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    Hi QoS! Good to see you back.
    Yes, you ARE missing something.

    In another thread, we were just discussing "humane eggs and milk". I always think back on my childhood Little House On the Prarie novels. Mary Ingles would go out each morning to milk the cow while Laura went to collect eggs. in some 3rd world country, that kind of animal agriculture is still taking place.

    Even here in America, there are some things like that. There is that dairy the shoe guys own that has "boutique" milk for 8 bucks a gallon. And that dairy the nuns operate for cheese that was featured in Michael Pollan's cooked. But when you get down to it - those animals, as well as they are treated, are still being exploited.

    But here in America, those are real outliers. Animal agriculture is almost all big business. And it doesn't take a very hard look to see that it is mostly conducted in cruel and inhumane ways. More humane milk and eggs are making it to the marketplace. But for the most part products like cage-free eggs are just a little better than the mainstream products.

    For HW, I have two videos for you. The first is by Erin Janus and only takes 5 minutes. However, it is very explicit and you may find some of it offensive. so consider your self warned. If you don't want to watch it you might just check out this page. It's a photo essay and not so explicit.

    The second video is also by Erin Janus about the egg industry. But this one is 20 minutes long. So instead you might want to check out this page instead. It's another PETA photo essay.
     
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  4. mavrick45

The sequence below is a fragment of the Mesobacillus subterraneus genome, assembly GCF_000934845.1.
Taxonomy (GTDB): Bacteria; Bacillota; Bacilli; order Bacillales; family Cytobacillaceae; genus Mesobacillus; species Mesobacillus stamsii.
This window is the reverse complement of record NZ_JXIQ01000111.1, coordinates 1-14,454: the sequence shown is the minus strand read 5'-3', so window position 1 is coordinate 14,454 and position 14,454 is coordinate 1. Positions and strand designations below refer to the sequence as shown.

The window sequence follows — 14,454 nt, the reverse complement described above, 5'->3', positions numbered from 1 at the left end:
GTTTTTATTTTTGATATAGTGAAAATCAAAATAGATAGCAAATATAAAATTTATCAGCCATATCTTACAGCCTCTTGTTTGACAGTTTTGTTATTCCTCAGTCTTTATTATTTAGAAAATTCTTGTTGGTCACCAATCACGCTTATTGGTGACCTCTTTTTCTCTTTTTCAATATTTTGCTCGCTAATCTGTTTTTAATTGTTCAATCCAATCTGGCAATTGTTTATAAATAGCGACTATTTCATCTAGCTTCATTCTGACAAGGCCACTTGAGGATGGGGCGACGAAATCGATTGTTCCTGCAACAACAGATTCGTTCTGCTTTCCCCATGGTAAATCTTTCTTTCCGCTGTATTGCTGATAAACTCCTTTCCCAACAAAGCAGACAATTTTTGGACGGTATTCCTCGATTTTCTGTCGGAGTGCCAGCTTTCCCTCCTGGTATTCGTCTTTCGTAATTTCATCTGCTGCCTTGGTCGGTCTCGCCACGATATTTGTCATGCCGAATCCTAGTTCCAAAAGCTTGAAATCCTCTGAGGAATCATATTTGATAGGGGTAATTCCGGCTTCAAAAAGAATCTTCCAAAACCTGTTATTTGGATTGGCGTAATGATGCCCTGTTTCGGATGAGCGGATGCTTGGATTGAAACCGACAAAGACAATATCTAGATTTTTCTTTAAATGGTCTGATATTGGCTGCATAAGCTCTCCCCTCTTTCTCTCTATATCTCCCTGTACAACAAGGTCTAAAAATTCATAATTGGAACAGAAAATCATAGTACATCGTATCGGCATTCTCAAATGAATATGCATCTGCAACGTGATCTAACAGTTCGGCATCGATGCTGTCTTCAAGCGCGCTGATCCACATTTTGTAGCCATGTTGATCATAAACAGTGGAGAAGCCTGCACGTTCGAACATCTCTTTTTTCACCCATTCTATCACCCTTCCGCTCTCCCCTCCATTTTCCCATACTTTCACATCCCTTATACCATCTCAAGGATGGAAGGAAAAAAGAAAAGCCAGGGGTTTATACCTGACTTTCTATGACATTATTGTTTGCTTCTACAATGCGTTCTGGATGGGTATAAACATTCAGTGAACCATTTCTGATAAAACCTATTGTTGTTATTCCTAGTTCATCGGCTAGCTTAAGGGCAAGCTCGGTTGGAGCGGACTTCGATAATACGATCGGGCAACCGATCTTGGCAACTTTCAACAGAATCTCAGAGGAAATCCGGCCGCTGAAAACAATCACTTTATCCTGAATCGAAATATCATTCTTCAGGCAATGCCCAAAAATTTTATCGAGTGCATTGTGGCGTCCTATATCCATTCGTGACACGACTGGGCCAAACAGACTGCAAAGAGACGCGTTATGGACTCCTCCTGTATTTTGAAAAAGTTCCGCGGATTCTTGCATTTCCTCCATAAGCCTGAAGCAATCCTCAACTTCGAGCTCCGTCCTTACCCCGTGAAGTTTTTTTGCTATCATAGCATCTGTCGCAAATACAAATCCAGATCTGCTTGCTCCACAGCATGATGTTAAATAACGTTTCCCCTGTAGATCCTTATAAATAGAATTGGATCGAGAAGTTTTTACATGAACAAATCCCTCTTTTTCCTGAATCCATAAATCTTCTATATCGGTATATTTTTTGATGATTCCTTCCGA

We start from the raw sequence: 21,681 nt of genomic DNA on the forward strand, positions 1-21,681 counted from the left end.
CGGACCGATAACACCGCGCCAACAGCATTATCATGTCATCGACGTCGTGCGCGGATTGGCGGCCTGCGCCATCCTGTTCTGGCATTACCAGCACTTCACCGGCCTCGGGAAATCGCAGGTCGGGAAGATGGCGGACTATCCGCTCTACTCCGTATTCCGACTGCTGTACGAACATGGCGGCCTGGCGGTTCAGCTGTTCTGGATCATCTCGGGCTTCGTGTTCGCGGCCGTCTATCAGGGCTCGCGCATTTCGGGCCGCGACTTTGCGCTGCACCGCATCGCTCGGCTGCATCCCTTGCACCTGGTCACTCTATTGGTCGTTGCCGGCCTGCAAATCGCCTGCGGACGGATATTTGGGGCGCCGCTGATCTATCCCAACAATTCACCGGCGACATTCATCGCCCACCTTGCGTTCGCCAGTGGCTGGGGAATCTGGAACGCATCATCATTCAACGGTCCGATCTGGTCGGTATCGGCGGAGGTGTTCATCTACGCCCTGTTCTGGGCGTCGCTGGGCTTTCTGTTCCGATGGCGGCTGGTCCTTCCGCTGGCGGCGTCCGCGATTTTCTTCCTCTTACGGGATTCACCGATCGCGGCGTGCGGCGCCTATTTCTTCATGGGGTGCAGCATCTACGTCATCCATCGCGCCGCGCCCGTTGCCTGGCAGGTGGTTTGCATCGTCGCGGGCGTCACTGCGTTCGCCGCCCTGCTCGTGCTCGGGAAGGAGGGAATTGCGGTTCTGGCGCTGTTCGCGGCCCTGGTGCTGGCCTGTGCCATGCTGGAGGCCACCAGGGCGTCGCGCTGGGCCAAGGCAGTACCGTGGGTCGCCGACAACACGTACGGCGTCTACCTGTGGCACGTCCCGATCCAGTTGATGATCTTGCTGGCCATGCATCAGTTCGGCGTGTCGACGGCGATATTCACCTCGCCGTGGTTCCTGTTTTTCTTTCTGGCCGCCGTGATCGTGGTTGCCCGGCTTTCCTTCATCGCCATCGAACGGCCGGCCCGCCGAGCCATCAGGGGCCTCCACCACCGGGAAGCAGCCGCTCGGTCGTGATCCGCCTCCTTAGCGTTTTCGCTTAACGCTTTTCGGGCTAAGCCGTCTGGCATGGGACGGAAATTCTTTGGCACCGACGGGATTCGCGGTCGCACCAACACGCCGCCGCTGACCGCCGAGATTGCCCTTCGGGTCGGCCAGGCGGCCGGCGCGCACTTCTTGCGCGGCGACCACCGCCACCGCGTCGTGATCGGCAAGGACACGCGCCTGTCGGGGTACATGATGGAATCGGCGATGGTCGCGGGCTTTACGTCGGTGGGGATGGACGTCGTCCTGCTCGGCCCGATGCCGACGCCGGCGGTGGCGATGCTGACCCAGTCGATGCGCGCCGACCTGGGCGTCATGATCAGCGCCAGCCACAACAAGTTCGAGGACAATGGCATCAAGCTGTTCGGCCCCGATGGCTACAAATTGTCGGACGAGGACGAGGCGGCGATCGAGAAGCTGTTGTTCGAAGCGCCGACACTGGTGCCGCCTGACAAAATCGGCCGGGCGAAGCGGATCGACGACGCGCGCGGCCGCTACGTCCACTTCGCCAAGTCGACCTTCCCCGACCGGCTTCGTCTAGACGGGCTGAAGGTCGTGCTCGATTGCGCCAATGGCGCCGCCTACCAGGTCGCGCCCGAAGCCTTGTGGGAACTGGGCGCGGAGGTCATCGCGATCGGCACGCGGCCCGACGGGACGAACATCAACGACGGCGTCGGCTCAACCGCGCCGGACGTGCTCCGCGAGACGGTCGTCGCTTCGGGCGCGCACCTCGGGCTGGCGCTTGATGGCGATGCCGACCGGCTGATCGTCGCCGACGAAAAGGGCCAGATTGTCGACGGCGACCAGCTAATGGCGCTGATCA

Fiendish

    mavrick45 Active Member

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    we'd still have to forcibly impregnate cows, which I believe violates their bodily autonomy

    then there's the issue of what to do with all the calves, since we wouldnt be killing them for meat, we'd have a huge surplus of male cattle

    drugs are sometimes used to force them to produce even more milk—the average cow today produces more than four times as much milk as cows did in 1950. Cows may be dosed with recombinant bovine growth hormone (rBGH), which contributes to an increased incidence of mastitis, a painful inflammation of the udder. According to the U.S. Department of Agriculture, 16.5 percent of cows used for their milk suffer from mastitis, which is one of the leading causes of death in adult cows in the dairy industry.

    A cow’s natural lifespan is about 20 years, but cows used by the dairy industry are typically killed after about five years because their bodies wear out from constantly being pregnant or lactating. but if we're not killing them then there is going to be another huge surplus of cows that we dont have room for.

    it's just not sustainable
     
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  5. Vegan Dogs
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    Vegan Dogs Active Member